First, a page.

Recombinant HIV-1 integrase was purified as described previously (15). Integration reactions (40 ?l) contained 300 ng linearized mini-HIV substrate DNA (30), 0.6 ?M integrase, 110 mM NaCl, 5 mM MgCl2, 10 mM DTT, 4 ?M ZnCl2, 10 mM HEPES (pH 7.5). Wild-type or mutant LEDGF/p75 was used at 0.2 ?M. For quantitative analyses, 300 ng supercoiled pTZ18U/PL (31) was added as target DNA. After 90 min at 37?C, reactions stopped by addition of 25 mM EDTA and 0.5% SDS were deproteinized using 10 ?g of proteinase K at 37?C for 30 min. Reaction products recovered by precipitation with ethanol were resuspended in 20 ?l TE buffer [10 mM Tris?HCl (pH 8), 1 mM EDTA]. DNA (10 ?l) fractionated through 0.8% agarose gels in TAE buffer (40 mM Tris base, 20 mM acetate, 1 mM EDTA) was detected by staining with ethidium bromide.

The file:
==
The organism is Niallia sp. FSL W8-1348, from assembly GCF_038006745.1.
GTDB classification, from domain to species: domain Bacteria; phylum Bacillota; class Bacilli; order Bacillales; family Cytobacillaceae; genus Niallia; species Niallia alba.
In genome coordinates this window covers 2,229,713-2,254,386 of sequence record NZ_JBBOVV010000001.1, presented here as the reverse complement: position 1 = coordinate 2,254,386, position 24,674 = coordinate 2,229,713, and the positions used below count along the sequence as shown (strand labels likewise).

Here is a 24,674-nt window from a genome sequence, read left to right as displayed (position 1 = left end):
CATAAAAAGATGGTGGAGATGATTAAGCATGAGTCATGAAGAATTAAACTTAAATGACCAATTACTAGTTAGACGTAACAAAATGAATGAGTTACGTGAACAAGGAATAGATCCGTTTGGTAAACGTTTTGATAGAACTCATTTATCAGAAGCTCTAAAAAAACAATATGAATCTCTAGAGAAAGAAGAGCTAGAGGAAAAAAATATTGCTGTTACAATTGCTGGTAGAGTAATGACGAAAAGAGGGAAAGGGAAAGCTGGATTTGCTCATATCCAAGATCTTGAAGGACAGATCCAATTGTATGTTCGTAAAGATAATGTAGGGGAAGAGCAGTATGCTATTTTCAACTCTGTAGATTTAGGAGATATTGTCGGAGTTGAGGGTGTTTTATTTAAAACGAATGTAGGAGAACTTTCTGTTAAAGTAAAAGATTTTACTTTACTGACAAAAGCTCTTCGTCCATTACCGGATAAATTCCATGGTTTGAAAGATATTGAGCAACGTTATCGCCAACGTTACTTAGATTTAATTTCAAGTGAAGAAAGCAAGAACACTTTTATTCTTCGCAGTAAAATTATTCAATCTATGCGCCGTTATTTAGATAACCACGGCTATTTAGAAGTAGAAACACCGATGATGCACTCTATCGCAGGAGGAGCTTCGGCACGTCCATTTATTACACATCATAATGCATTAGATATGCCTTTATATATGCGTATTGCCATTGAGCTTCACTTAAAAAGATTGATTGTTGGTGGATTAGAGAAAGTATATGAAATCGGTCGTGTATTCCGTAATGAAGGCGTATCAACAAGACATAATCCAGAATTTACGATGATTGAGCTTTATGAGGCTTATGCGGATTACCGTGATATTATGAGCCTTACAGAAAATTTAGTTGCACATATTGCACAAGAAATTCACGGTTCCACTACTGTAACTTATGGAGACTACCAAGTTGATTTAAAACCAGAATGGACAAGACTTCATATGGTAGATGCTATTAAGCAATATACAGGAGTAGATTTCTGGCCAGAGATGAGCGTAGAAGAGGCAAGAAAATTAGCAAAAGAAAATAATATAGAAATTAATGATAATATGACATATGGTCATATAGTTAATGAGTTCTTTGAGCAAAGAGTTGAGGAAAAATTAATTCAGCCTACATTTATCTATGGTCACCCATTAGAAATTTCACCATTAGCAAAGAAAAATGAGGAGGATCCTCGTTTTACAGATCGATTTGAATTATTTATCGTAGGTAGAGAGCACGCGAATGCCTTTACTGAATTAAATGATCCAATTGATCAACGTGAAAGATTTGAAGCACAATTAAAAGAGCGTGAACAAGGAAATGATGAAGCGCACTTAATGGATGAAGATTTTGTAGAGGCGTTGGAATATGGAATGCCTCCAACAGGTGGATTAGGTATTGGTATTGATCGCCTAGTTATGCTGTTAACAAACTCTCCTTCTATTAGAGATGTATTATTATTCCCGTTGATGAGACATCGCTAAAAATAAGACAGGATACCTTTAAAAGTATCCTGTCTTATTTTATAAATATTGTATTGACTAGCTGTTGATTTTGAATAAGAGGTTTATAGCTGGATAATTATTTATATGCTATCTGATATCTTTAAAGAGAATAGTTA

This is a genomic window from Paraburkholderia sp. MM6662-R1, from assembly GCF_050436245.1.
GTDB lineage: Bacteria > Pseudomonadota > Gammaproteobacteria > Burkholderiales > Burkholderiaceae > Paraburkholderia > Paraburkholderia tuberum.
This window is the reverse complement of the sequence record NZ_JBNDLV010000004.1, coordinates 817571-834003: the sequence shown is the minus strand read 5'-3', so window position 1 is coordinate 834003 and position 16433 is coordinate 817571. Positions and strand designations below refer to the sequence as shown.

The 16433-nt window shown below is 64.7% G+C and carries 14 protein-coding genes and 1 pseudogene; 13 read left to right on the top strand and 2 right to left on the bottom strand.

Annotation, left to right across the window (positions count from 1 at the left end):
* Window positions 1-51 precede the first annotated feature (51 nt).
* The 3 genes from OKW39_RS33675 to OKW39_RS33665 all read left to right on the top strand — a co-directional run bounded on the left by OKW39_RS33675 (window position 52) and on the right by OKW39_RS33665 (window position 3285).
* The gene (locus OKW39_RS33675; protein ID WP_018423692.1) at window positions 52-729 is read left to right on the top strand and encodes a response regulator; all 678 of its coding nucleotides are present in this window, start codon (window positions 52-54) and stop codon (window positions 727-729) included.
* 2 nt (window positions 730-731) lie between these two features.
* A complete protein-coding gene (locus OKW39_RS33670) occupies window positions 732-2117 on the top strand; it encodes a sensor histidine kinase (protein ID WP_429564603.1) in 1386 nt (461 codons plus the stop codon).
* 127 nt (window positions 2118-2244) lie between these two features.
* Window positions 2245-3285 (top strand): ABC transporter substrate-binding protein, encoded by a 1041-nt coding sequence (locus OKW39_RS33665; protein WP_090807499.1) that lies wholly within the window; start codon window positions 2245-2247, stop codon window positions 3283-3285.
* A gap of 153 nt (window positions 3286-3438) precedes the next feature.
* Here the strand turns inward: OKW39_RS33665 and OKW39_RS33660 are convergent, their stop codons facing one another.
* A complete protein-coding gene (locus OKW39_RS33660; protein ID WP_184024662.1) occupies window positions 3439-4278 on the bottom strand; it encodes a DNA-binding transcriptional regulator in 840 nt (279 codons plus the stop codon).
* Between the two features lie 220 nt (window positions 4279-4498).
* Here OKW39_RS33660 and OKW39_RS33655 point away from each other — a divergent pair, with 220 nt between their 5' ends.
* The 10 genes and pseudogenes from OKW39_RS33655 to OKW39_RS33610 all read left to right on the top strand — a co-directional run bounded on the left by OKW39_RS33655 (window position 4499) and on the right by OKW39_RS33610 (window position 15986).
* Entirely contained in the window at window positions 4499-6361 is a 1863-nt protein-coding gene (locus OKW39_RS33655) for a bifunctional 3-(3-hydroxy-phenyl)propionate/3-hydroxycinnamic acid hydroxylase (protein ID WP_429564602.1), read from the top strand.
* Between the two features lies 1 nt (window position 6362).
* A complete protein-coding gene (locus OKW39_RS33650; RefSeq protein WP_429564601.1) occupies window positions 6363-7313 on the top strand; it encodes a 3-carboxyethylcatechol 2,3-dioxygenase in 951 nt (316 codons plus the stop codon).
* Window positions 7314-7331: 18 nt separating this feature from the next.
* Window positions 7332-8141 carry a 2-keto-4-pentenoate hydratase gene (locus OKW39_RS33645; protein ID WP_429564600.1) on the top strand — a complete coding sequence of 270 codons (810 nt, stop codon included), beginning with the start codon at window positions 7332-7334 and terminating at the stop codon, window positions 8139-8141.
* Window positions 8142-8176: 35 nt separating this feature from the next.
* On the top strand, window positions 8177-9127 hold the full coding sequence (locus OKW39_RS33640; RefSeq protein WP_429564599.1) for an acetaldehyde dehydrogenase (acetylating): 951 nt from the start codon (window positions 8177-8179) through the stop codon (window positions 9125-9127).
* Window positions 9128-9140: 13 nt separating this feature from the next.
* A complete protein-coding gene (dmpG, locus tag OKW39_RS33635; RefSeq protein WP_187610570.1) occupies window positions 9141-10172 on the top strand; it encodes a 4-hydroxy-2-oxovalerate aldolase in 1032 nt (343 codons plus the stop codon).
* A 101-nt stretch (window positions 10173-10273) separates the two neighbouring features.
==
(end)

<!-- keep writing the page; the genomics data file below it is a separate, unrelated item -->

Integration into pTZ18U/PL was quantified by real-time PCR using HIV-1 U5 primer AE2397 (5?-GGTTAGACCAGATCTGAGCCTGGGAG) and target DNA primers AE2315 (5?-CTACTTACTCTAGCTTCCCGGCAAC) and AE2316 (5?-TTCGCCAGTTAATAGTTTGCGCAAC). Reactions (30 ?l) containing 1 ?l of a 1:100 dilution of DNA, 0.3 ?M of each primer and QuantiTect SYBR Green PCR Kit (QIAGEN) components were cycled in a DNA Engine Opticon thermal cycler (MJ Research Inc.) using 20 s of denaturation at 94?C, 20 s of annealing at 58?C and 45 s of extension at 72?C. A standard curve was generated for each set of integration reactions by serially diluting the wild-type LEDGF/p75-containing sample prior to PCR. Results were analyzed using OpticonMONITOR? Analysis Software version 2.01 supplied by the manufacturer.